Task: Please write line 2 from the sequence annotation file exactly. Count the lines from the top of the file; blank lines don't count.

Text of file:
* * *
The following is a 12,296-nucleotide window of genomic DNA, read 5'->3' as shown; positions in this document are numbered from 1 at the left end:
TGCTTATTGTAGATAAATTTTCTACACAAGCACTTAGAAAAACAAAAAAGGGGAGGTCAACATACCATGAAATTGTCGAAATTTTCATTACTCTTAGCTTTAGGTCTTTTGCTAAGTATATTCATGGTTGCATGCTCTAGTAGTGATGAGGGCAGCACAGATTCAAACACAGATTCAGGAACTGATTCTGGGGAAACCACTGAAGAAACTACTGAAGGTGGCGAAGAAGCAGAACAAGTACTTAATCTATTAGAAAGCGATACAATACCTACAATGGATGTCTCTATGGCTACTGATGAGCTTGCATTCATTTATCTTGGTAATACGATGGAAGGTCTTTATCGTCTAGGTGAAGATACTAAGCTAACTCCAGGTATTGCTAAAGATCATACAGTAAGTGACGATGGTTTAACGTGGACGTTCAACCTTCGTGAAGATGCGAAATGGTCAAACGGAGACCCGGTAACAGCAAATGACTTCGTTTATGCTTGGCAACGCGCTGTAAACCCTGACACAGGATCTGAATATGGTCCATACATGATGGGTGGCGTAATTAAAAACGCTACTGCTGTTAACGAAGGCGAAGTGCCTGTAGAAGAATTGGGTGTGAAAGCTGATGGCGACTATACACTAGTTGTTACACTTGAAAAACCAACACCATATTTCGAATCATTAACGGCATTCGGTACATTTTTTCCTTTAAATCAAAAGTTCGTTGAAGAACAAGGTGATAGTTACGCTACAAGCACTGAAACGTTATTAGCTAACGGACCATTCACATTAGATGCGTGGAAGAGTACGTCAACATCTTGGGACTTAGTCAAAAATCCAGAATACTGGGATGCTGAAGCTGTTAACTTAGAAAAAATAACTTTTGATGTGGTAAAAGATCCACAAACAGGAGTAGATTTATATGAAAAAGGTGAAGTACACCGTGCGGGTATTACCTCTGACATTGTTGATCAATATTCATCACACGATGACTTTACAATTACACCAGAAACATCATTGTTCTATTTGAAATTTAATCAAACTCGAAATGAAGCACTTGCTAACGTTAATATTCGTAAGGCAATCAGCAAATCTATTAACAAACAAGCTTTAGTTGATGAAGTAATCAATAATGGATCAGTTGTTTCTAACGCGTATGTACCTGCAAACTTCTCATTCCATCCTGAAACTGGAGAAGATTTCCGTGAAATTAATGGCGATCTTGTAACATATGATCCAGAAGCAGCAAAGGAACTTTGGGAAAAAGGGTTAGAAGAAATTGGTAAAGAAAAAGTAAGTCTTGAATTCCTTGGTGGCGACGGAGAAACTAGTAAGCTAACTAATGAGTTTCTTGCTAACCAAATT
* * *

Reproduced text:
TGCTTATTGTAGATAAATTTTCTACACAAGCACTTAGAAAAACAAAAAAGGGGAGGTCAACATACCATGAAATTGTCGAAATTTTCATTACTCTTAGCTTTAGGTCTTTTGCTAAGTATATTCATGGTTGCATGCTCTAGTAGTGATGAGGGCAGCACAGATTCAAACACAGATTCAGGAACTGATTCTGGGGAAACCACTGAAGAAACTACTGAAGGTGGCGAAGAAGCAGAACAAGTACTTAATCTATTAGAAAGCGATACAATACCTACAATGGATGTCTCTATGGCTACTGATGAGCTTGCATTCATTTATCTTGGTAATACGATGGAAGGTCTTTATCGTCTAGGTGAAGATACTAAGCTAACTCCAGGTATTGCTAAAGATCATACAGTAAGTGACGATGGTTTAACGTGGACGTTCAACCTTCGTGAAGATGCGAAATGGTCAAACGGAGACCCGGTAACAGCAAATGACTTCGTTTATGCTTGGCAACGCGCTGTAAACCCTGACACAGGATCTGAATATGGTCCATACATGATGGGTGGCGTAATTAAAAACGCTACTGCTGTTAACGAAGGCGAAGTGCCTGTAGAAGAATTGGGTGTGAAAGCTGATGGCGACTATACACTAGTTGTTACACTTGAAAAACCAACACCATATTTCGAATCATTAACGGCATTCGGTACATTTTTTCCTTTAAATCAAAAGTTCGTTGAAGAACAAGGTGATAGTTACGCTACAAGCACTGAAACGTTATTAGCTAACGGACCATTCACATTAGATGCGTGGAAGAGTACGTCAACATCTTGGGACTTAGTCAAAAATCCAGAATACTGGGATGCTGAAGCTGTTAACTTAGAAAAAATAACTTTTGATGTGGTAAAAGATCCACAAACAGGAGTAGATTTATATGAAAAAGGTGAAGTACACCGTGCGGGTATTACCTCTGACATTGTTGATCAATATTCATCACACGATGACTTTACAATTACACCAGAAACATCATTGTTCTATTTGAAATTTAATCAAACTCGAAATGAAGCACTTGCTAACGTTAATATTCGTAAGGCAATCAGCAAATCTATTAACAAACAAGCTTTAGTTGATGAAGTAATCAATAATGGATCAGTTGTTTCTAACGCGTATGTACCTGCAAACTTCTCATTCCATCCTGAAACTGGAGAAGATTTCCGTGAAATTAATGGCGATCTTGTAACATATGATCCAGAAGCAGCAAAGGAACTTTGGGAAAAAGGGTTAGAAGAAATTGGTAAAGAAAAAGTAAGTCTTGAATTCCTTGGTGGCGACGGAGAAACTAGTAAGCTAACTAATGAGTTTCTTGCTAACCAAATT